We asked leaders at over 100 remote companies about how they approach virtual team retreats and why they find them beneficial.
One of the most often cited reasons to offer virtual team retreats is to increase or strengthen the bonds between remote team members. Stack Overflow, for example, holds a yearly team meetup that is designed to bring people together.
“We want it to be a more casual meetup where people can surface concerns openly and get to know their coworkers,” explains David Fullerton, vice president of engineering. “We find a yearly all-team meetup is a good time to have year-in-review discussions about our culture and practices, with less focus on specific current projects. We specifically do not use our yearly meetup to plan an agenda for the year or make big decisions.”
On the flip side, some remote companies try to stay away from big idea, “vacations for brainstorming” style retreats, and focus on concrete issues they need to resolve. StudySoup takes this approach during their twice-annual retreats.
“We get everyone in the same room to iron out any outstanding issues,” says Sieva Kozinksy, CEO. “We also do fun activities like hikes, snowball fights and cook team dinners together! It’s an opportunity for natural conversation and synergy to occur which is a bit tough over video chat.”
One of the most interesting ideas I read from these company interviews came from Authentic Form & Function, where the team actually gets together for a full week every year simply to work together. Yup—not for brainstorming, or conflict resolution, or to build company culture—just to work together in the same space. But they also make room for a bit of fun.
“[It] is a full-week ‘working retreat’ where the entire team gathers in the same space to work a typical business week,” says Chris Arnold, partner. “Sprinkled throughout that week we’re also taking “recess” multiple times to enjoy various activities in that particular city, and make time for team dinners while everyone happens to be in the same place.”
Before writing this, I thought this would be one of the sole reasons remote company leaders scheduled team retreats. But it turns out it’s just one of many excellent reasons to gather teams together in person. Tabitha Colie, director of operations at Seeq, says they’ve evolved its team retreats over time into events focused on building and instilling company culture among team members.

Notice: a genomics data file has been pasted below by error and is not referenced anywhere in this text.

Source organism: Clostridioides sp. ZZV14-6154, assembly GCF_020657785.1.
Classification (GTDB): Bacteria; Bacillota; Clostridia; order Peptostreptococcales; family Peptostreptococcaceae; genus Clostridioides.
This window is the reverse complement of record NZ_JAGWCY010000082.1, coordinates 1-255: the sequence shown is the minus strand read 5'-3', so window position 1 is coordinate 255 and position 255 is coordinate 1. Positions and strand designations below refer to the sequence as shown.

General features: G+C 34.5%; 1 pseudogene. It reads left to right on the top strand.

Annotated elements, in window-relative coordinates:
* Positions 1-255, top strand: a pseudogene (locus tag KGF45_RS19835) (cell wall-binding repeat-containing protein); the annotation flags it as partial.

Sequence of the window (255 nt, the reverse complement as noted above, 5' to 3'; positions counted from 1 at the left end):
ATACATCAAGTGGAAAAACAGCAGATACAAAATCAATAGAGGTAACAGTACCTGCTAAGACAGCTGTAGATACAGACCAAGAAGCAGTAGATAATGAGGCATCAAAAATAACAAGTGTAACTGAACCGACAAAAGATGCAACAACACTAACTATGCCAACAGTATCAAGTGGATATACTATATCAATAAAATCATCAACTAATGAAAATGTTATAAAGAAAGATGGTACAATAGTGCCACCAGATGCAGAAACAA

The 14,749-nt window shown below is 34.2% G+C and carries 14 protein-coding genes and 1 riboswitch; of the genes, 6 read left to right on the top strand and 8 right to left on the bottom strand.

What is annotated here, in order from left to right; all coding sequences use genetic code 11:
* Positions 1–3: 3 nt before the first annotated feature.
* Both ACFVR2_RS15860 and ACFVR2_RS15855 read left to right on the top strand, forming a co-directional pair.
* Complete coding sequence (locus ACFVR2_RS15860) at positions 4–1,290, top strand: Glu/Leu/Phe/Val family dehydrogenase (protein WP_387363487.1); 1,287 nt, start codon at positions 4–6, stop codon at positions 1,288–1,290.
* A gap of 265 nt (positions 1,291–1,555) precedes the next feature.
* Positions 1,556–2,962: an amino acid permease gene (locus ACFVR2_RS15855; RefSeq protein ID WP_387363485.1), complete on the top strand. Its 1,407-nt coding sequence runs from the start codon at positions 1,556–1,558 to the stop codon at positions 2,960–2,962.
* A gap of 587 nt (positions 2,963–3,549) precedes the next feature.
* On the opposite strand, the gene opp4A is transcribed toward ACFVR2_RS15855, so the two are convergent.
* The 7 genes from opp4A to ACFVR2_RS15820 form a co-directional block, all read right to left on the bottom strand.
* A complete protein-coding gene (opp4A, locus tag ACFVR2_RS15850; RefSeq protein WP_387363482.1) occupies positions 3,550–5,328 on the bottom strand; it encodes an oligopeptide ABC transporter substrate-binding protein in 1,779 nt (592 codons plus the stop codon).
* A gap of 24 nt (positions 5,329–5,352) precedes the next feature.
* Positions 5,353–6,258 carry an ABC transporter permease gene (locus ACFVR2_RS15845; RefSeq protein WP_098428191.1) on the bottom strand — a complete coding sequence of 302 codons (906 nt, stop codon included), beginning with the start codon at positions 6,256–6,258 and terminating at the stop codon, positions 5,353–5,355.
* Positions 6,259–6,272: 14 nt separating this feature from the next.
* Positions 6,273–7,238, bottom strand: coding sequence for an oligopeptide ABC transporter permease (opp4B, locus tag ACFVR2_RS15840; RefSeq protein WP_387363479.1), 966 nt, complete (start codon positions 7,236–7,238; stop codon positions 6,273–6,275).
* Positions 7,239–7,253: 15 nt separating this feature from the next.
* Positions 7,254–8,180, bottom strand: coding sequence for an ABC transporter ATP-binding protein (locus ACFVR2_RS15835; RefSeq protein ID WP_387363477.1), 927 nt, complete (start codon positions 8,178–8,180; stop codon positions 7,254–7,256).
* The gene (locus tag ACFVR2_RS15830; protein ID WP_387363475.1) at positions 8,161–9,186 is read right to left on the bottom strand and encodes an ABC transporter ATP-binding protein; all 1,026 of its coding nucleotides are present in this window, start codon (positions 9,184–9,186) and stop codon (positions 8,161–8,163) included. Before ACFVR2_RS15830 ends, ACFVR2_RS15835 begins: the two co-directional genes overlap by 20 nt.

“We are more focused about how we use the time we spend together—it’s now almost exclusively for team and culture-building purposes instead of work time,” explains Colie. “It turns out we work and collaborate very well together already online and don’t need to use our face-to-face time for that.”
Bringing It All Together: Choose Your Own Retreat Adventure
The advice on HOW to hold an in-person meeting for remote teams was quite mixed. Some recommend going to the same location each year, while others prefer a new place to visit. Some say holding it in a remote location (no pun intended) allows people to focus on each other instead of the destination, but others say the location should be an exciting destination that everyone can enjoy together.
Some say to make decisions and set an agenda for your coming year, and others say avoid them entirely. People even disagreed on how to approach feeding your team members: to dine in or out, that is the question.
When it comes to the “why” of in-person retreats for remote teams, on the other hand, our interviewees gave these four purposes over and over again: allowing team members to bond, resolving issues from the last year, doing some in-person work (regular day-to-day work, brainstorming, or a mix), and strengthening the company’s culture.
It appears that, whether or not you take people out to eat or have lunch catered at the hotel, the backbone of any worthwhile virtual team retreat is your “why.”
Readers, why do you hold virtual team retreats (or, why not)? Share your experiences by leaving a comment below!
By Brie Weiler Reynolds | August 16, 2016